Porcine Stress Syndrome

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Also Known As: PSS — Malignant Hyperthermia — MH — Back Muscle Necrosis — Fulminant Hyperthermia Stress Syndrome — Pale Soft Exudative Pork/Musculature — PSE — Hyperthermia Syndrome — Transport Myopathy


Porcine stress syndrome (PSS) is a congenital, autosomal recessive pharmacogenetic disorder which affects pigs, dogs, cats, horses and humans. It is caused by a fundamental intolerance of stress due to a defective ryanodine receptor which affects closure of calcium channels in the sarcoplasmic reticulum and causing a sudden, sustained rise in intracellular calcium and consequent muscle contracture and upregulation of metabolism.

It can also be induced by exposure to certain anaesthetics, most markedly halothane (which can also generate the disease in people), intense exercise, coitus, parturition and transport.

PSS leads to an increase in metabolism and intense production of heat, carbon dioxide and lactic acid and contraction of skeletal musculature.[1]

PSS appears as three different syndromes:

Sudden death, usually during transport
Pale, soft and exudative (PSE) meat in which the fall in muscle pH following slaughter causes denaturation of muscular proteins and myofibre shrinkage. PSS mainly affects the Type IIB muscle fibres. The meat is of poor quality and is rejected in the abattoir.
Halothane sensitivity: manifested as malignant hyperthermia during anaesthesia

PSS is not zoonotic.


Worldwide. Prevalence is dictated by emphasis on quality or quantity of meat produced and cultural/traditional differences in pig selection and production.

It is very rare in the developed world due to selective breeding.


The genetic trait is most commonly manifested in Landrace, Poland-China, Pietrain and associated crossbreeds. Historically, because affected pigs often had more developed musculature and therefore larger carcass weights, the genes translating PSS were often favoured when selecting breeding stock. This is now not standard practice in the developed world.

Clinical Signs

Pigs may be found dead, particularly after times of stress, e.g. transport.

Before death, affected pigs will have been hyperthermic, panting, sweating excessively, markedly tachycardic with possible arrhythmias, trembling, hypertonic, stiff or paretic, lame and sometimes cyanotic. Muscle atrophy may be evident, usually of large muscle groups around the back and hindlimbs. The skin often becomes blotchy, erythematous and cyanotic.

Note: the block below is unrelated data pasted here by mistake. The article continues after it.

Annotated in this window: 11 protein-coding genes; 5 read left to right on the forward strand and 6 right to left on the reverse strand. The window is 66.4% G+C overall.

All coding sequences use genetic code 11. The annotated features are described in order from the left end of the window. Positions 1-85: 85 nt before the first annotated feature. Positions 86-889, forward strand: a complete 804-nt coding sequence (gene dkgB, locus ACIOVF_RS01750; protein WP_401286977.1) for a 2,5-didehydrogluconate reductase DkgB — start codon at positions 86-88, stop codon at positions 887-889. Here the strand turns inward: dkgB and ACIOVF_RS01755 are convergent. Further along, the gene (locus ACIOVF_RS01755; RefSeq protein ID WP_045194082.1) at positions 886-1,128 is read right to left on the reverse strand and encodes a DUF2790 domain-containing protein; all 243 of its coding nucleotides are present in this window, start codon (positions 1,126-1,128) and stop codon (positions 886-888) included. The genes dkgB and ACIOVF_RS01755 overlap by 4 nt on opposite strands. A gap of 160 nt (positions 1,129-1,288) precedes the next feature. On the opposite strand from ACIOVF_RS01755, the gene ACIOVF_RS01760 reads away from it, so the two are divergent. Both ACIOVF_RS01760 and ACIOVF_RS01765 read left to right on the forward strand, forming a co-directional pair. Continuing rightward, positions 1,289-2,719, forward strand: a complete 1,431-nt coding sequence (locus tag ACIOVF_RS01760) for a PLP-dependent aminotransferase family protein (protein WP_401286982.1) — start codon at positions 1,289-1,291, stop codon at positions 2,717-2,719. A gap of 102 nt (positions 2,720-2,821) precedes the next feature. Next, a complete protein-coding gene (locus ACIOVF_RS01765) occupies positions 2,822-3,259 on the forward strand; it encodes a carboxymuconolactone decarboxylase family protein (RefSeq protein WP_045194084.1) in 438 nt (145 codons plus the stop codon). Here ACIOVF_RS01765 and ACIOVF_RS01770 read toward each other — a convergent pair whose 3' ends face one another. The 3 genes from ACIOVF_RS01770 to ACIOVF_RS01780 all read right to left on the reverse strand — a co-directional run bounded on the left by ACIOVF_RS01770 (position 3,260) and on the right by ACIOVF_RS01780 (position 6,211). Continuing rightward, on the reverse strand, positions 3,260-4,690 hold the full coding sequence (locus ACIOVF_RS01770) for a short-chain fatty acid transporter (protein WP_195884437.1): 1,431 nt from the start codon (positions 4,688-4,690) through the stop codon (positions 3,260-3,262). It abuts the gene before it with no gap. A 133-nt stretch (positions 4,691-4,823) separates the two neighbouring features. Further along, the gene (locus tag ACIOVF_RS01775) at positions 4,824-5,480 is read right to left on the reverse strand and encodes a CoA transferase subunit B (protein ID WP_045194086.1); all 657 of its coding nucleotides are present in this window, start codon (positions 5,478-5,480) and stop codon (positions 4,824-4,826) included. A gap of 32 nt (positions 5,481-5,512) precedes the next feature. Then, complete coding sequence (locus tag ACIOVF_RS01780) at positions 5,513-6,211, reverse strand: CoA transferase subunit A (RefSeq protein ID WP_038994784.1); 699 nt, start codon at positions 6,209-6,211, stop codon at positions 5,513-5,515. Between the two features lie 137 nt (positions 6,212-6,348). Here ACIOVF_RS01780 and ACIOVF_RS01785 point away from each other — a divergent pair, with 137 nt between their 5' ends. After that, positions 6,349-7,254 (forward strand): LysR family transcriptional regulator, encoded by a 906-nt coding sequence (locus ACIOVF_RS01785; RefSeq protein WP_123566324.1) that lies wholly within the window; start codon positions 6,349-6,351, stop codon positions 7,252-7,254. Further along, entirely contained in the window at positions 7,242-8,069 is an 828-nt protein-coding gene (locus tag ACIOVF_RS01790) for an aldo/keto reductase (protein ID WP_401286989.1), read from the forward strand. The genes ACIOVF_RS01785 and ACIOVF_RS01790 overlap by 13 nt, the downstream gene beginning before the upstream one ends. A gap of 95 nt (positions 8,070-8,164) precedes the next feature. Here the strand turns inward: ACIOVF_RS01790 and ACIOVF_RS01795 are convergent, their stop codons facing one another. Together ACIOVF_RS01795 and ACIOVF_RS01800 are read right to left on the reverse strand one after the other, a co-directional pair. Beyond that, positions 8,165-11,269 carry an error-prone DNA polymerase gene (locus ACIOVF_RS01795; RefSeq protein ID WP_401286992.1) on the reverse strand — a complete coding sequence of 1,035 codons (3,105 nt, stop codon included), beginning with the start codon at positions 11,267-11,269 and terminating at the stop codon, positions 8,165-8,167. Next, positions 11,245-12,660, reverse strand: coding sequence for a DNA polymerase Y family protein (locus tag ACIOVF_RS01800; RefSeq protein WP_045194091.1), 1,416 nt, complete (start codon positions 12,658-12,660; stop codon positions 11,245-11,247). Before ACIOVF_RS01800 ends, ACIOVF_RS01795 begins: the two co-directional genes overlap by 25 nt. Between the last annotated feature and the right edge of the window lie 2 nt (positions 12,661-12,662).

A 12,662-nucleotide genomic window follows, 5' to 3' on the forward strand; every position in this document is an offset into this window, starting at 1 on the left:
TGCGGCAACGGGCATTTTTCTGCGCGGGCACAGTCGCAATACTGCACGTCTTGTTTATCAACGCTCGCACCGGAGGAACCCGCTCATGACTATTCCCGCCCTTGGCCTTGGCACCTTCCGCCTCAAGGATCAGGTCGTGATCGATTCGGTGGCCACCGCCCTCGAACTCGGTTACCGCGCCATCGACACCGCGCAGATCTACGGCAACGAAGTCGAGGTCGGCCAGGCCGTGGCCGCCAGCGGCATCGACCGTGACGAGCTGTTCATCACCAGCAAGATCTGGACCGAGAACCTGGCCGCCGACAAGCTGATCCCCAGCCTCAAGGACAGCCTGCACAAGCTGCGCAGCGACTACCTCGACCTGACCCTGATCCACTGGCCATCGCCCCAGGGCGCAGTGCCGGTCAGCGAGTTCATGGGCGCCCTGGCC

Haemoglobinuria/myoglobinura is a common consequence of muscle damage/lysis.

Early signs of disease may be tail tremors and fine fasciculations.

PSE will appear as inadequate setting of the carcass after slaughter and significant economic losses from rejected meat.

Malignant hyperthermia will occur during anaesthesia under halothane, and will appear as significant muscle contractions, pyrexia and muscle rigidity.


The traditional method of diagnosis is the halothane challenge. Susceptible pigs become rigid within 5 minutes of exposure to the agent. It will however only detect homozygous animals.

A DNA PCR is available to accurately detect heterozygous (carrier) pigs.[2] This can be performed on any material containing DNA including hairs. A complete elimination of the recessive gene is thus possible, but there remains an interest in breeding heterozygous animals for the production of pigs with superior carcasses.

A pig that has died of PSS may have congested viscera on post-mortem and have frothy bronchiolar contents due to terminal pulmonary oedema. The most striking feature is the rapid onset of rigor mortis, as mentioned above. Most pigs develop pale, watery musculature within 15-30 minutes of death. No microscopic lesions or abnormalities are present.


If only early signs are present, removal of the animal from the impending stress and allowing rest may prevent the episode without further intervention.

If rigidity and blotchiness has begun, the pig should be sedated with a fast acting agent, and given hydrocortisone and bicarbonate to alleviate the lactic acidosis.

Dantrolene sodium is the most effective method of preventing symptoms from halothane exposure and also reversing them if they occur.


Stress at slaughter is critical as PSS prone pigs will be very vulnerable during transport and progress through the slaughterhouse.

Testing breeding stock or suspect animals and eliminating them from breeding stock is ideal, but often poorly accepted due to the favourable characteristics of PSS animals.

Genetic breeding has largely eliminated the condition from pigs in developed countries.

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  1. Gronert, G. A (1986) Malignant hyperthermia. In: Engle, B., Banker, B. eds. Myology. New York, USA: McGraw Hill, 1763-1783
  2. Rempel, W. E., Lu, M. Y., El-Kandelgy, S., Kennedy, C. F. H., Irvin, L. R., Mickelson, J. R., Louis, C. F (1993) Relative accuracy of the halothane challenge test and a molecular genetic test in detecting the gene for porcine stress syndrome. J Animal Science, 71(6):1395-1399; 16


This article was originally sourced from The Animal Health & Production Compendium (AHPC) published online by CABI during the OVAL Project.

The datasheet was accessed on 3 July 2011.

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